A recent survey conducted on the student population revealed that over 57% of meals consumed during the school year cost no more than $1.58. These meals are usually a low-cost, low nutrition microwave noodle-based meal. The State-Run Media tracked down a student who admits to eating a large number of these noodle meals.
“I buy them mostly because they’re cheap and require no skill to make. Also if you put a little sriracha on them they actually taste pretty good,” he said while forking noodles out of a styrofoam bowl. A quick look in his kitchen cabinets revealed a month’s supply of the noodle cups. “There was a really good sale,” he explained.
The student, who prefers to stay nameless, lives in a single-bedroom, on-campus apartment. He’s a junior computer science and philosophy double major. In his free time he enjoys semi-professional ballroom dancing and polo.
In response to questions about difficulties paying for tuition or housing the student said “Oh no I’ve never had trouble with that [slurping noise]. Every semester the balance just seems to somehow pay itself.” He responded similarly to questions about expensive textbooks. “They just appear on my doorstep, [slurp] a few days before school starts.”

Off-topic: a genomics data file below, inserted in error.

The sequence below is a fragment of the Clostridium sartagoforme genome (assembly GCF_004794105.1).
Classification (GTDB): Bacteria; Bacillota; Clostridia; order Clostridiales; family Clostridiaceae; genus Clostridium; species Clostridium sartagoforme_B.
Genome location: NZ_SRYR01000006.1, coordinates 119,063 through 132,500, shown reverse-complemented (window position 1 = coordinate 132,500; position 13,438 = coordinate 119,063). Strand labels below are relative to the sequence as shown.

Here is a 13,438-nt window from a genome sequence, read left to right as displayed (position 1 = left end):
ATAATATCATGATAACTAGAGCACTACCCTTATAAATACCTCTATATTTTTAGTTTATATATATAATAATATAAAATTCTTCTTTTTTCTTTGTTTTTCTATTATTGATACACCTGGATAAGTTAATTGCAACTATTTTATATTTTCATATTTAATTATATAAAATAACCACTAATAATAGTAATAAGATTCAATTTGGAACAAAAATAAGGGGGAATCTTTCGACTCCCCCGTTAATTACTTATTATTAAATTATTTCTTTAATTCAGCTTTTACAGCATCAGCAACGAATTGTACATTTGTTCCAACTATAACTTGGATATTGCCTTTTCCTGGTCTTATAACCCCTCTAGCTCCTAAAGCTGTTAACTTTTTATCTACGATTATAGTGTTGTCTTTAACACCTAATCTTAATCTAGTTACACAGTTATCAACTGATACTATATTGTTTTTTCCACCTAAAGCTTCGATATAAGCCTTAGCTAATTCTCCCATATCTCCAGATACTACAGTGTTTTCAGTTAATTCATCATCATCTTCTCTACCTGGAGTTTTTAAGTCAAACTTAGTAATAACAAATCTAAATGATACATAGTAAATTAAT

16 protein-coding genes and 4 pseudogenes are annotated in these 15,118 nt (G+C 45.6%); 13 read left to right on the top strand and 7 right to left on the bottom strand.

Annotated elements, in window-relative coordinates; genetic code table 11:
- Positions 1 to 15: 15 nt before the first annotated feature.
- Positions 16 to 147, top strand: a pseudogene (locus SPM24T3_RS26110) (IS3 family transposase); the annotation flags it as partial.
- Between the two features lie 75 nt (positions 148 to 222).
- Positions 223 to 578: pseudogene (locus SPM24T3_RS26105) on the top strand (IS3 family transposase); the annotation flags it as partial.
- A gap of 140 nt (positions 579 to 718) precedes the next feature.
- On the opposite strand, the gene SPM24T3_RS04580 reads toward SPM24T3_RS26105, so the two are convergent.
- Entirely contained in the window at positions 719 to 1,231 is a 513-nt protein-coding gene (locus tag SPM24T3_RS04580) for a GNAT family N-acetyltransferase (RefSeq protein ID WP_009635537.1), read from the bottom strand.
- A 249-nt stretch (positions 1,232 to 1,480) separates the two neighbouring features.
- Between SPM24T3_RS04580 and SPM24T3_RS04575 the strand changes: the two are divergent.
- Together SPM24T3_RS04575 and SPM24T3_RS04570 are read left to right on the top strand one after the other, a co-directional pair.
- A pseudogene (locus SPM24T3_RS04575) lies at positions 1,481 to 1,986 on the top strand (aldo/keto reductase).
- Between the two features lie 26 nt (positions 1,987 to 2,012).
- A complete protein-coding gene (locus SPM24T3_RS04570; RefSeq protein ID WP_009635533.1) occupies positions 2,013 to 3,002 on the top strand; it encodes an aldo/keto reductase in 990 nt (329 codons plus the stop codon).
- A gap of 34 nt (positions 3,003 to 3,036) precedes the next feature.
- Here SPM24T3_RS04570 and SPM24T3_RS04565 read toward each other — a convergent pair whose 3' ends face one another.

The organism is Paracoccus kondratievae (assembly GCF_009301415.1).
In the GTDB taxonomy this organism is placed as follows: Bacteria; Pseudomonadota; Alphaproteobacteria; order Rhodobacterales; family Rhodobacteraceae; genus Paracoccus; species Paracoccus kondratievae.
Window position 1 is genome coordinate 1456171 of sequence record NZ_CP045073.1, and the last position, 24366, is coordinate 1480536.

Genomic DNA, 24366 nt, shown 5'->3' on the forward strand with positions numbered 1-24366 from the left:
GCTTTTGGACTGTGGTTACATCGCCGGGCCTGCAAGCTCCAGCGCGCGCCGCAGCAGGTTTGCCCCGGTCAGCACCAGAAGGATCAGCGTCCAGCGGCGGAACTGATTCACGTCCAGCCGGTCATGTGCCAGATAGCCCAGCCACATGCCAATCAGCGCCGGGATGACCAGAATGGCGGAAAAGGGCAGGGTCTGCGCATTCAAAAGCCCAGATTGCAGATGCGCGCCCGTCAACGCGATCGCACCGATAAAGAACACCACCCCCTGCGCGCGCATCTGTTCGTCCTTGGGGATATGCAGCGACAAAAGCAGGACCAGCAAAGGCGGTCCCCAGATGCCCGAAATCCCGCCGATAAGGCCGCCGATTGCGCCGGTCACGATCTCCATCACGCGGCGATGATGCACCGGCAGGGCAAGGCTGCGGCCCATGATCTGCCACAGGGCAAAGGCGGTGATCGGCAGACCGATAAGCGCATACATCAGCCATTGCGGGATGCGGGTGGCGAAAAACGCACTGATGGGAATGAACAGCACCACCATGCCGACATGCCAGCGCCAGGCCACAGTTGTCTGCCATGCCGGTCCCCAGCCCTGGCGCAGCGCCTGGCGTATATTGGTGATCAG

Inquiries into the possibility that the student could manage to spend more on food, perhaps buying vegetables, fruit and meat to round out his diet, were met with a negative response. “Dude, I’m in college. I’m barely scraping by. There’s no way I could spend any more on food,” he said as he sat down on his leather reclining chair across from his sixty inch flat screen television.
It appears that this ecosystem has given rise to a new type of financial species, one that has a necessity to be thrifty, but only for a specific category of commodity: food. The State-run brought this information to Economics professor Dr. Jamie Tarter. Dr. Tarter stated that “this type of economic niche has never been observed before.” A group of graduate students have started studying the student in question and promised the State-run updates if any discoveries are made.